Pick a team, any team in the 30-team NHL and ask the general manager if he would like to have
When he says, "Yes, of course! Who wouldn't, you fool?", ask him this:
"Well, why don't you?"
Try it. It's great fun, and you get to see if the human face can match the same shade of red as the championship sweaters of the above-named famously successful Detroit Red Wings.
The embarrassment comes from the fact that every one of those players was available to other GMs before the Red Wings drafted them. Some went around the draft wheel three, five, six, seven and even as many as 10 times.
Lidstrom, the captain, a five-time -- and by this time next week possibly a six-time -- Norris Trophy winner as well as the 2002 Conn Smythe playoff MVP, was selected in the third round of the 1989 entry draft. He was the 53rd player taken overall.
Franzen, the leading goal-scorer for much of Detroit's most recent playoff run, went in the third round in 2004, the 97th player taken overall.
Holmstrom, who has now had a role in four Cup championships in the last 12 years, went in the 10th round in '94, the 257th player taken.
Datsyuk, who has now won two Cups and the Lady Byng Trophy (gentlemanly play), and is a candidate for this season's Selke Trophy (best defensive forward) in addition to being one of the team's scoring leaders, was a sixth-round pick in '98, the 171st player taken overall.
Zetterberg, the MVP of the 2008 playoffs and the Red Wing who on Wednesday scored the Stanley Cup-clinching goal, is also one of the scoring leaders in both the regular- and postseason, and a candidate for the Selke this year. He was a seventh-rounder, taken with the 210th pick in 1999.
And on and on it goes.
This is the first time in recent history that the Red Wings have won a Cup without
"People expected us to go down," Illitch said after Detroit's fourth Cup since 1997 was secured. "The [salary] cap has changed things. Everyone wanted a level field, but we've been able to compete in the new system."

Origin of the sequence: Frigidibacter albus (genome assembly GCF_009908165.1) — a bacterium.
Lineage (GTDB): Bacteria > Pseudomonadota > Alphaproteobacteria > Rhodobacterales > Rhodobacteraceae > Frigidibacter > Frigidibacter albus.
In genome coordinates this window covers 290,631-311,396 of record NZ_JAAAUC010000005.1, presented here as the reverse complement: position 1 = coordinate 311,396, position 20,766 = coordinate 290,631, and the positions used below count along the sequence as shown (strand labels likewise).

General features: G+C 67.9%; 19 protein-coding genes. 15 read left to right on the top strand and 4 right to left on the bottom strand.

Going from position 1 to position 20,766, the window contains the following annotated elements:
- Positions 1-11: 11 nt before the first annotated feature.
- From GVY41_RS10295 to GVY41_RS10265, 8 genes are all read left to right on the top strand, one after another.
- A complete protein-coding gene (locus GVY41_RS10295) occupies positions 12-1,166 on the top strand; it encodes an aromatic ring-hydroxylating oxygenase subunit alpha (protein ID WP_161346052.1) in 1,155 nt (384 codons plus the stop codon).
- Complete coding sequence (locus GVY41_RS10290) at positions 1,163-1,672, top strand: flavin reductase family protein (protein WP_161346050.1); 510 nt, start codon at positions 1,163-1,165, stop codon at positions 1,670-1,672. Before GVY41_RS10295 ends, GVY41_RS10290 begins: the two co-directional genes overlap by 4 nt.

What makes the Detroit Red Wings great is not that they've remained an elite team for well over a decade. That's commendable on its own, but even more intriguing is that even though they are now one of the older teams in the NHL (average age: 32), it's not like this will be their last gasp at or near the top.
The Wings develop players better than most teams, and that's no accident. Detroit has perhaps the largest and most experienced hockey department in the game. They draft well, as shown above, and season their players with time and a system that makes certain the roster is deep for now as well as continually developing replacements for players who need to be replaced or supported en route to the time when they depart.
The Red Wings also manage their money very well. That's a tribute to Holland and associate GM
That's only on the front end.
On defense, Lidstrom,
There's a bit of a question in goal, with
What's amazing to most observers is that in addition to being a champion with a good deal of talent under contract and comfortably under the salary cap, the Wings have a lengthy list of prospects who are in various stages of a well-orchestrated grooming process as some of the older players are phased out.
That's not just luck. That's a program, a core group of players, a second group ready to challenge the core and a bevy of prospects in various levels of development.
No team is perfect, but the Red Wings appear perfectly positioned to stay at or near the top of the NHL for years to come. They are champions on the ice in no small part because of the championship quality of their organization off it.